After multiple failed attempts to sign Chelsea’s Callum Hudson-Odoi on a transfer last summer and in the January transfer window, Bayern Munich now has competition for Hudson-Odoi from Dortmund, according to a report in the Telegraph. With Christian Pulisic heading the opposite direction to Chelsea this summer, Hudson-Odoi could look at Dortmund and feel that his chances for first team minutes are better than at Stamford Bridge.

The 18-year-old, who has been called-up to the current England squad, is yet to start a Premier League match this season. Of course, Hudson-Odoi is behind the likes of Eden Hazard and Willian, who would start ahead of most players. But surely Hudson-Odoi will see how his England teammate Jadon Sancho has made 35 appearances, including starts in the Bundesliga and UEFA Champions League.

Sancho has also been subject to huge transfer speculation, especially from Manchester United, which could look to make a big splash this summer under new (or current) management. If he leaves on a $100 million-plus deal, Hudson-Odoi could be Sancho’s replacement as well.

Ultimately, should Hudson-Odoi leave the Premier League, it’s a lost opportunity for both Chelsea and the league to not only develop young players but provide them with playing time, assuming they’re deserving of it from practice.

Watch: A-League referee mic’d up during match

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Soccer around the globe is pretty transparent. We can see with our own eyes goals, fouls and red cards, as well as frame-by-frame slo-mo replays again and again. But the one aspect most people never get to see is about the referee. We never hear what the referee is saying to players, what’s in their mind as they’re consulting with the video assistant referee, or why they decided to make a certain decision. Until now.

[ VIDEO: Premier League highlights ]

In his final A-League match before moving to England to be in the League Championship pool of referees, Jarred Gillett agreed to be mic’d up by local broadcasters so that fans could hear the game through his senses. The result is an incredible display of communication, knowledge, confidence and refereeing expertise that gives the viewers a new-found respect for referees.

It may not be great in every circumstance, but getting to hear what referees are saying to players or coaches could certainly help endear them to fans and the media, instead of the standard bashing treatment most referees are afforded.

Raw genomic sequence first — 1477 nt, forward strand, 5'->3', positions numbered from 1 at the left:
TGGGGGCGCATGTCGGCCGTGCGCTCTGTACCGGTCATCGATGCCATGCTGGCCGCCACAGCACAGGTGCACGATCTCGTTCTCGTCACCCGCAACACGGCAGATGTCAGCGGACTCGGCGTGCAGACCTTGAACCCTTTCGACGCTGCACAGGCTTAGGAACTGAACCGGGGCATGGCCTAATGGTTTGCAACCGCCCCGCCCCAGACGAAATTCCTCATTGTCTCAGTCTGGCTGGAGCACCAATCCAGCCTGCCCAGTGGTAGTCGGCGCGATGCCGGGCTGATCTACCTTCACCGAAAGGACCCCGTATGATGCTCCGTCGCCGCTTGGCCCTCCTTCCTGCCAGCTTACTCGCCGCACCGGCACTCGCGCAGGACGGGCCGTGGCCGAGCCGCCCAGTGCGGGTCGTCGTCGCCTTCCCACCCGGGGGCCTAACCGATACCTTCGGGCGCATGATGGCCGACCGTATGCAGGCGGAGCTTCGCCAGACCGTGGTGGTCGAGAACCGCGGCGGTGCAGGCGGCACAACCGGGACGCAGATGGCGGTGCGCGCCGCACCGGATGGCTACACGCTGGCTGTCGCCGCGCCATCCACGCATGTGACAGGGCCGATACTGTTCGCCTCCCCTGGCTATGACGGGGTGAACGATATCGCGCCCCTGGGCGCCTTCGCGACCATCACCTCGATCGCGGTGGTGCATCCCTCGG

Watch the video below.

Beasley to miss 4-6 weeks with knee injury

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One of Major League Soccer’s elder statesman could have used this injury as a sign it’s time to hang up the boots. Instead, it will just be a brief spell on the sidelines.

DaMarcus Beasley posted a post-operation photo after undergoing arthroscopic knee surgery, according to the Houston Dynamo. Beasley said “I’ll be back in a flash” in his Instagram post after the surgery. The Dynamo did not specify when Beasley suffered this injury, but the 36-year-old has not played for the club in its first three league matches this season.

[ MORE: All of PST’s MLS coverage ]

If Beasley returns within the next four to six weeks, it would put his return around the middle to end of April. The Dynamo have a pair of home games at the end of April into May, against the Columbus Crew and FC Dallas, which may be a good time to bring Beasley back.

Sane, Low play down injury fears after horror tackle for Germany

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Leroy Sane suffered a tackle so graphic on video that in most cases would have ended up with a broken leg. Thankfully, Sane says he’s just fine.

[ STREAM: Every PL match live ]

Late in Germany’s 1-1 friendly draw with Serbia on Wednesday evening, Serbia’s Milan Pavkov went over the ball and hit Sane’s leg directly with the studs of his cleats. Pavkov was shown a straight red card and Sane limped off the pitch. However, after the match, Sane assured fans that he’s doing all right.

“The foul looked worse than it was, everything is fine with my ankle,” Sane said after the match. “I’m very happy, we had a few good moves. We had good phases where the final pass was lacking, but I think that will come with time. Everyone could see that we got better and better.”

With the start of Euro 2020 qualifiers ahead and the announcement last month that Jerome Boateng, Mats Hummels, and Thomas Muller would no longer be with the national team, Joachim Low has started pushing a youth movement in the German National Team. Timo Werner started up top with Sane, 19-year-old Kai Havertz, and 22-year-old Julian Brandt in the three attacking midfield positions.

“It was a vicious foul,” Low said after the match, via Sky Sports. “Sane was lucky and got away with not getting hurt but such fouls can break bones.”

The news about Sane is a huge boost to Manchester City, which is still in the run for the quadruple in England and Europe. Sane will certainly play a big role with Pep Guardiola‘s side down the stretch.